Fisher Biosciences recently announced two collaborations that, while quite different from one another on the surface, may provide greater visibility for the company's recently acquired Cellomics high-content screening business in part because of the potential for newly published research, technology development, and validation of Cellomics' instrumentation with Fisher's other biosciences capabilities.
The collaborations — a technology-development pact with the University of Michigan and a 10-institute siRNA research alliance led by Fisher arm Dharmacon — have the potential to provide Fisher with greater market penetration for all of its products, but in particular for high-content screening, which the company sees as a lynchpin for all of its other capabilties.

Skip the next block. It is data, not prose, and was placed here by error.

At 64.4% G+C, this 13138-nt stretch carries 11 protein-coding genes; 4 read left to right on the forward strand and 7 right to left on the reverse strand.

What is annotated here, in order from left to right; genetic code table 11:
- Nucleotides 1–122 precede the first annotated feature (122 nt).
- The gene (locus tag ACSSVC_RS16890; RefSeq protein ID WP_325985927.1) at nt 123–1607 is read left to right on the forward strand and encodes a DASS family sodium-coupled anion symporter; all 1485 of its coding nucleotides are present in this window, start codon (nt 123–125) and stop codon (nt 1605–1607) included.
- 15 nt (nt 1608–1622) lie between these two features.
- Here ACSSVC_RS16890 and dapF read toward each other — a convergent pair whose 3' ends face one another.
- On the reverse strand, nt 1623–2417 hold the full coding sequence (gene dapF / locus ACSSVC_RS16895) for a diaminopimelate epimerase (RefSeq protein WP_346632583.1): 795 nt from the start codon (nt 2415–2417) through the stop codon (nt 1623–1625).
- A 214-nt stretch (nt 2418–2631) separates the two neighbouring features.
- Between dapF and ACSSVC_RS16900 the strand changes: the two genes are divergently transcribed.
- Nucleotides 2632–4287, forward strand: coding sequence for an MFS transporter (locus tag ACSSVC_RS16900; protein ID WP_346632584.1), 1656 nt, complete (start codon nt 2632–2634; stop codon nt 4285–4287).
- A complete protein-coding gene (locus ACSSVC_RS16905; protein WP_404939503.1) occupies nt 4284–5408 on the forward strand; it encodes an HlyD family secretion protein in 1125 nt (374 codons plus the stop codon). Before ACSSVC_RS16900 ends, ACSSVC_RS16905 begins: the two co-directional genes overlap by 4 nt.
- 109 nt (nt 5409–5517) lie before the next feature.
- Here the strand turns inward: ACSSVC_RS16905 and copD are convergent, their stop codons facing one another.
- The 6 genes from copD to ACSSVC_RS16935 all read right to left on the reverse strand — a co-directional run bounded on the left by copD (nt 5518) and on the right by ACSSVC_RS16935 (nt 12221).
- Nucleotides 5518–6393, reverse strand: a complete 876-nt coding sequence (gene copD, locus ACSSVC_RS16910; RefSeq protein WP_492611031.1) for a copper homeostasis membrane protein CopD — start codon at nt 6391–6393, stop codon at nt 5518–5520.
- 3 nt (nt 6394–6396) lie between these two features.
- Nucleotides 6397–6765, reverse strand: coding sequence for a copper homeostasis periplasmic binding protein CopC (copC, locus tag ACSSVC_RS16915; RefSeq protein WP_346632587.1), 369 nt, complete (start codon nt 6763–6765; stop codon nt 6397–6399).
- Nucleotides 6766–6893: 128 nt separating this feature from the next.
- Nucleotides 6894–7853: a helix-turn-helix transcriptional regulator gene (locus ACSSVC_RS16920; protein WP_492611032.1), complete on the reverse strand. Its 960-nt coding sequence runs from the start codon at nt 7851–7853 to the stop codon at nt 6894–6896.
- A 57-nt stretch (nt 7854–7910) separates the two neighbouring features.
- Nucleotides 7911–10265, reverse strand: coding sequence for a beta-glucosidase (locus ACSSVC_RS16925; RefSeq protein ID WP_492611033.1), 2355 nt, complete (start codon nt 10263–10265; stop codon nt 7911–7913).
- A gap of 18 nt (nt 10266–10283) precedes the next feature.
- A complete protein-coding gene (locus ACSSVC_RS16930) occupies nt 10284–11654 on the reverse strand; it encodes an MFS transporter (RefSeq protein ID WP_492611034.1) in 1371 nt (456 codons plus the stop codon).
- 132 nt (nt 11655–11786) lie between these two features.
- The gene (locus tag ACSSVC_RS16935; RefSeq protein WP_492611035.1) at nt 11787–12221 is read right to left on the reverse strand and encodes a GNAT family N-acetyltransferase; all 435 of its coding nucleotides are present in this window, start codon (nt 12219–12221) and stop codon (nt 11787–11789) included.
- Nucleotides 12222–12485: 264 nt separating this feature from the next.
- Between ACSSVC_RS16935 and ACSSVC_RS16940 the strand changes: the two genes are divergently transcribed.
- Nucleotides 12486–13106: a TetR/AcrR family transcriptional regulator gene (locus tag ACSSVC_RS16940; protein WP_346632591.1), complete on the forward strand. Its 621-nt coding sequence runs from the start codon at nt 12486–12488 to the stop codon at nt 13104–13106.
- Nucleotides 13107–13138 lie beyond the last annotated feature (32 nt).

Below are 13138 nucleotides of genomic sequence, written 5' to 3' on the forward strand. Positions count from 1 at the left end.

"The acquisition of Cellomics [gives us] one of the fundamental base technologies that really pulls together all of our capabilities," Leland Foster, Fisher Biosciences' CEO told CBA News last week. "You have, for example, our considerable presence in cell culture with our HyClone business; the ability to provide multiple cell lines in robust environments for use in the Cellomics machines; the ability to treat those cells with small molecules from MayBridge; the siRNAs from Dharmacon; and protein chemistry from Pierce.
"The acquisition of Cellomics [gives us] one of the fundamental base technologies that really pulls together all of our capabilities. You have, for example, our considerable presence in cell culture with our HyClone business … the Cellomics machines … small molecules from MayBridge; siRNAs from Dharmacon; and protein chemistry from Pierce."